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St. Louis is nation’s hotbed of high school boys soccer

By John Gillis 

2012 Christian Brothers College team 

Terry Michler 

When it comes to outstanding high school boys soccer coaches and programs, there is probably no place in the nation stronger than the St. Louis, Missouri, metropolitan area.

Perhaps it’s something in the water (in this instance, that could be the convergence of the Mississippi River and the Missouri River), but the Gateway City seems to have produced an inordinate number of great coaches and teams over the years, giving it the well-deserved right to tout itself as the “nation’s hotbed of high school boys soccer.”

A cursory review of the NFHS’ online multimedia National High School Sports Record Book supports that assertion as it reveals that the nation’s all-time winningest coach, three of the top four, and five of the top nine all hail from the St. Louis area.

Leading the pack is Terry Michler, the nation’s winningest coach with 845 career victories since 1972 at St. Louis Christian Brothers College (CBC) High School.

In the third position on that list is Greg Vitello, who has won 733 games at St. Louis DeSmet Jesuit High School since 1969. One spot behind him is Vince Drake, who has amassed 717 victories at Florissant St. Thomas High School and St. Louis Trinity Catholic High School since 1968.

Filling in the Nos. 8 and 9 placements are Ebbie Dunn, who led St. Louis University High School to 592 victories from 1955 to 1992, and Bob Horgan, who guided St. Louis CBC High School and Affton High School to 571 wins from 1955 to 1982.

Along with Horgan, Dunn started his coaching career in 1955 and as such could be considered one of the trailblazers of this elite fraternity of St. Louis soccer coaches. At the time he retired, he held the national record for career victories. Dunn led teams to the Missouri State High School Activities Association (MSHSAA) state soccer tournament 20 times, reaching the quarterfinals 14 times, the semifinals seven times and the finals four times. His 1973 and 1990 teams won MSHSAA state soccer championships.

Bob Horgan 

Dunn was recognized numerous times for his coaching accomplishments at various levels. On seven separate occasions, he was chosen city coach of the year in St. Louis. In 1973, he was selected high school coach of the year by the Missouri State Coaches Association, and he was chosen high school coach of the year by both the National High School Athletic Coaches Association and the National Soccer Coaches Association of America. In 1996, he was conferred the greatest honor anyone involved with high school sports can achieve when he was inducted into the NFHS’ National High School Hall of Fame.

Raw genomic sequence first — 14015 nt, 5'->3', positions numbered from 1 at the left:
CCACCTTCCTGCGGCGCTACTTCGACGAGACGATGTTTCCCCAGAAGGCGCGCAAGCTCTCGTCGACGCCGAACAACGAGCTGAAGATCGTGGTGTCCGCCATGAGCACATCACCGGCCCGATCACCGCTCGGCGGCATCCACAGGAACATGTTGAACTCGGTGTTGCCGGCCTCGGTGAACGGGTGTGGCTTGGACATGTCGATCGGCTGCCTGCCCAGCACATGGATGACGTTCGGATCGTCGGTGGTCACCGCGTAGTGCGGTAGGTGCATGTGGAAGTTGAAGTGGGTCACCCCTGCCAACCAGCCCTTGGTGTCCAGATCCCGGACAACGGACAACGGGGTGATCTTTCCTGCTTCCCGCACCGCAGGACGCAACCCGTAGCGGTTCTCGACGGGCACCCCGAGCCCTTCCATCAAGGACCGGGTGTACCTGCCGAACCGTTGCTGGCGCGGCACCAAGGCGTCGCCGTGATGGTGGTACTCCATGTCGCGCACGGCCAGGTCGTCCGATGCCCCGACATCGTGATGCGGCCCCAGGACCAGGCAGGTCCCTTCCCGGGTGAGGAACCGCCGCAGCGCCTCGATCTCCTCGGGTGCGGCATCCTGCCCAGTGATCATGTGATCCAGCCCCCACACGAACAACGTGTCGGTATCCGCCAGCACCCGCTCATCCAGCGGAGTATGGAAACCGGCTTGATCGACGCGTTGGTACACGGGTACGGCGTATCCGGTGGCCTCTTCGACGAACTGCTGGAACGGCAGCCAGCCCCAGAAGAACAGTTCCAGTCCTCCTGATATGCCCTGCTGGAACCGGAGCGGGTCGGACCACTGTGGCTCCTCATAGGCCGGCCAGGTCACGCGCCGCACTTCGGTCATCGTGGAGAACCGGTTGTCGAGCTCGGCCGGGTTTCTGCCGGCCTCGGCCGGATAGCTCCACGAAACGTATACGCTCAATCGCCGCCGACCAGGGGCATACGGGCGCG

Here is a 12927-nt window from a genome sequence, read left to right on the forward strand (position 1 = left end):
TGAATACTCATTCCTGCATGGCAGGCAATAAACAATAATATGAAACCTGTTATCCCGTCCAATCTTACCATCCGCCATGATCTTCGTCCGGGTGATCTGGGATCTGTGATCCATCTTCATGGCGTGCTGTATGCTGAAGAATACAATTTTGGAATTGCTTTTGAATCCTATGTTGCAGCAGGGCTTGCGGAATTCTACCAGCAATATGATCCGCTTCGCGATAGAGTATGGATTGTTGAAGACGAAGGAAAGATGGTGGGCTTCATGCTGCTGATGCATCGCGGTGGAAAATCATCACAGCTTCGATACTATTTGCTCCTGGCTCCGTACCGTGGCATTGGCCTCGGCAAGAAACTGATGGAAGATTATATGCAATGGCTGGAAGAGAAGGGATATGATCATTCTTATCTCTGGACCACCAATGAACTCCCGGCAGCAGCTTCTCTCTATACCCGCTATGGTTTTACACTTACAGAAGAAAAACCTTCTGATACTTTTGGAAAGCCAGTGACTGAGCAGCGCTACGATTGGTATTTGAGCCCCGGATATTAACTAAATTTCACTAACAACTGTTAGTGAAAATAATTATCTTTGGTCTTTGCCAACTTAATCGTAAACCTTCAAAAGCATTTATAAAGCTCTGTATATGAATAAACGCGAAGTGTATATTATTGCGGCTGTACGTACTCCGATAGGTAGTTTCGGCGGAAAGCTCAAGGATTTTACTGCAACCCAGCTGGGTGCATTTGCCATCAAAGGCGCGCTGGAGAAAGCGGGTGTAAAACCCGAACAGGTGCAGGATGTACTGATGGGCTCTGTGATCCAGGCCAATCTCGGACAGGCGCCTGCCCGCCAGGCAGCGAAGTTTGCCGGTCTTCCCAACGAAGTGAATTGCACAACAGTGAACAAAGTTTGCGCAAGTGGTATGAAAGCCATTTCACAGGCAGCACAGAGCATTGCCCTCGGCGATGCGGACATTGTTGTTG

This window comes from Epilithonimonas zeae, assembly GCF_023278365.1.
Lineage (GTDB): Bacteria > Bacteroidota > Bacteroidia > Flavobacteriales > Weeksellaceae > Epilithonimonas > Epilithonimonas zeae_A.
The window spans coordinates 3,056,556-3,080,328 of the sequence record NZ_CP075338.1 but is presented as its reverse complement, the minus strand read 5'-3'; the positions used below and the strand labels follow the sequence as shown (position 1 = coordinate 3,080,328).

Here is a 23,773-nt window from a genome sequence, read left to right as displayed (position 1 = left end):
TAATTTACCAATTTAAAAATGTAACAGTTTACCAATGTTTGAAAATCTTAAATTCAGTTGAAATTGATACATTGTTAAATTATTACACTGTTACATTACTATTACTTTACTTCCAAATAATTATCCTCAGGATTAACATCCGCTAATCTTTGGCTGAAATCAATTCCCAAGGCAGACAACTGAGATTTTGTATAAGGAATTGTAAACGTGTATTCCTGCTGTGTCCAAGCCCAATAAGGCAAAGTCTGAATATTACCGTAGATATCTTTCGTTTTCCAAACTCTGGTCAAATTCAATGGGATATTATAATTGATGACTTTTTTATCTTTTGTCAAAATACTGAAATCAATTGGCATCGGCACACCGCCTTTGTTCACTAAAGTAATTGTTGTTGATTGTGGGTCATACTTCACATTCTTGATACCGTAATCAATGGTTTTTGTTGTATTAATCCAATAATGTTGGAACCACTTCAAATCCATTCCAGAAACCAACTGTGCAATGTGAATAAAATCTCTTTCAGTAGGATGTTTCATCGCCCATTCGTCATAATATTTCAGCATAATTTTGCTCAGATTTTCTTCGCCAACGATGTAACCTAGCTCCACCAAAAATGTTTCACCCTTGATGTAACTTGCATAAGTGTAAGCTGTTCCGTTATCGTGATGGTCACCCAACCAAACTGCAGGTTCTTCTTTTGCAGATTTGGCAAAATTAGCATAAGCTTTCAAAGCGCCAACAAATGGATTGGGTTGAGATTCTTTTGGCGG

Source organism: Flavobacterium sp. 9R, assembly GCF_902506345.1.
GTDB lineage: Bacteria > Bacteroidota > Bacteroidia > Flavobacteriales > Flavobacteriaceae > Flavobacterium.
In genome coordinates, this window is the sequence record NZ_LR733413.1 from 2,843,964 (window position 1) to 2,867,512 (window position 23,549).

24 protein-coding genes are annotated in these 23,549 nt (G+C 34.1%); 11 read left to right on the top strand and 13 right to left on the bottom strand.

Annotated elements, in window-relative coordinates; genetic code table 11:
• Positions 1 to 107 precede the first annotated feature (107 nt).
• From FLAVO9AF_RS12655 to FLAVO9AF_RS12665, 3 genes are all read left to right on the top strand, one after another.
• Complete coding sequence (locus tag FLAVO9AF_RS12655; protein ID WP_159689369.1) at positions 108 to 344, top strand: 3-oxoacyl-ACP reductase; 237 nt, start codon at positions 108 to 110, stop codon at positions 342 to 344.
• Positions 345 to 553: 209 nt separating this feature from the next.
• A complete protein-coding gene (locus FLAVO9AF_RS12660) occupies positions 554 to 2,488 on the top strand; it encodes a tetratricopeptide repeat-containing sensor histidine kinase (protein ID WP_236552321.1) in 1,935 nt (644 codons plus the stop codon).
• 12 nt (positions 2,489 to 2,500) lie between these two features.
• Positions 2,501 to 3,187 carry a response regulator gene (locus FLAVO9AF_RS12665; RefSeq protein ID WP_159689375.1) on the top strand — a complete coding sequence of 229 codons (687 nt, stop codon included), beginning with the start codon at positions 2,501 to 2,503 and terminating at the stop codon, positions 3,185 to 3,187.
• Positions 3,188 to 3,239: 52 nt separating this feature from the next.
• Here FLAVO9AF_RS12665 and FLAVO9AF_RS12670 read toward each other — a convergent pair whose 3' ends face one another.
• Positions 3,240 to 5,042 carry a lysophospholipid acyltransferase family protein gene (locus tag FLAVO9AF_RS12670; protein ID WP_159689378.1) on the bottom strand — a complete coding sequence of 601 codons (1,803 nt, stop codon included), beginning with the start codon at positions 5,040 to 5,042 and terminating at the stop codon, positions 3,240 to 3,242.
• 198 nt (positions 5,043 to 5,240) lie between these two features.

Along the way, Dunn coached eight high school all-Americans, 14 players who became collegiate all-Americans, 10 players who played professional soccer and three who played for the U.S. Olympic soccer team. In addition to soccer, Dunn also coached football and baseball for 17 years. Dunn, who passed away in 2002, was the son of former professional soccer player Jimmy Dunn.

In the present day, Michler has assumed the mantle of being the nation’s winningest high school boys soccer coach. Over the years, the career victories baton got passed down from Horgan to Dunn to Michler. Interestingly, Michler has enjoyed a lifelong connection with Horgan as he played soccer for him at CBC.

As part of the elite troika of the nation’s winningest high school boys soccer coaches and the current leader, Michler gives a great deal of credit to his predecessors.

“I got to know Mr. Horgan through playing for him at CBC. He got the best out of his players,” Michler said. “I got to know Ebbie in a different way. He was a rival coach, but a fine gentleman and well-respected. He never put a result above sportsmanship.

“Both of those guys were well-established in the soccer community, but they are also good people. It’s an honor for me to be in the same group that set the tone, and it’s an honor to carry on for them.”

With a career record of 845-214-100 from 1972 to 2011, Michler has led the Cadets to seven MSHSAA state championships and to six runner-up finishes. In 2010, he was chosen coach of the year in boys soccer by the NFHS Coaches Association.

Ebbie Dunn 

Michler, who became interested in soccer through his uncle Bob Fitzgerald (who was a top player in St. Louis and later became a successful coach), started playing the game at the tender age of five. A three-year varsity starter at CBC, Michler later was a four-year starter at Rockhurst College in Kansas City, Missouri, and subsequently played in the North American Soccer League (NASL) for the Kansas City Spurs, who won the league title.

A self-described “good soccer player,” Michler feels that his playing experiences at all three levels (high school, college and professional) contributed directly to his coaching skills.